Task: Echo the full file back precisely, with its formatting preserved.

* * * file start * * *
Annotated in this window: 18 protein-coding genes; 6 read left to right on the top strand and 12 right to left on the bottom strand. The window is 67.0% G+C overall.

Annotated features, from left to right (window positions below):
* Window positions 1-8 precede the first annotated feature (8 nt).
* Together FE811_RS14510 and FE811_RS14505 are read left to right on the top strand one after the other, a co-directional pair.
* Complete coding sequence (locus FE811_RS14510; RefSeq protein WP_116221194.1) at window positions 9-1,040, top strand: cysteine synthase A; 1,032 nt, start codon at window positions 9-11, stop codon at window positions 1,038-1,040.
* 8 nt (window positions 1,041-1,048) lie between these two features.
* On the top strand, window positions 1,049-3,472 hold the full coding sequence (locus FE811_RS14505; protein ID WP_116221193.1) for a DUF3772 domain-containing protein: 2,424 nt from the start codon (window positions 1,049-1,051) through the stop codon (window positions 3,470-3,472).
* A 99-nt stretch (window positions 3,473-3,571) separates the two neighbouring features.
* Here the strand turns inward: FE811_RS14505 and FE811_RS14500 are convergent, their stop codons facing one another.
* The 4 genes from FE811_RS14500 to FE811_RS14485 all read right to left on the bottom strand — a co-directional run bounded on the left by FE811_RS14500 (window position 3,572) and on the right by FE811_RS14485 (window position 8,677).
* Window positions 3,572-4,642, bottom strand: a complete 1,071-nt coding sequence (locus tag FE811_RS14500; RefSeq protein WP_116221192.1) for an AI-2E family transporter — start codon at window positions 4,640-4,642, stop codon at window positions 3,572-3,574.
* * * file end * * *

Annotated in this window: 18 protein-coding genes; 6 read left to right on the top strand and 12 right to left on the bottom strand. The window is 67.0% G+C overall.

Annotated features, from left to right (window positions below):
* Window positions 1-8 precede the first annotated feature (8 nt).
* Together FE811_RS14510 and FE811_RS14505 are read left to right on the top strand one after the other, a co-directional pair.
* Complete coding sequence (locus FE811_RS14510; RefSeq protein WP_116221194.1) at window positions 9-1,040, top strand: cysteine synthase A; 1,032 nt, start codon at window positions 9-11, stop codon at window positions 1,038-1,040.
* 8 nt (window positions 1,041-1,048) lie between these two features.
* On the top strand, window positions 1,049-3,472 hold the full coding sequence (locus FE811_RS14505; protein ID WP_116221193.1) for a DUF3772 domain-containing protein: 2,424 nt from the start codon (window positions 1,049-1,051) through the stop codon (window positions 3,470-3,472).
* A 99-nt stretch (window positions 3,473-3,571) separates the two neighbouring features.
* Here the strand turns inward: FE811_RS14505 and FE811_RS14500 are convergent, their stop codons facing one another.
* The 4 genes from FE811_RS14500 to FE811_RS14485 all read right to left on the bottom strand — a co-directional run bounded on the left by FE811_RS14500 (window position 3,572) and on the right by FE811_RS14485 (window position 8,677).
* Window positions 3,572-4,642, bottom strand: a complete 1,071-nt coding sequence (locus tag FE811_RS14500; RefSeq protein WP_116221192.1) for an AI-2E family transporter — start codon at window positions 4,640-4,642, stop codon at window positions 3,572-3,574.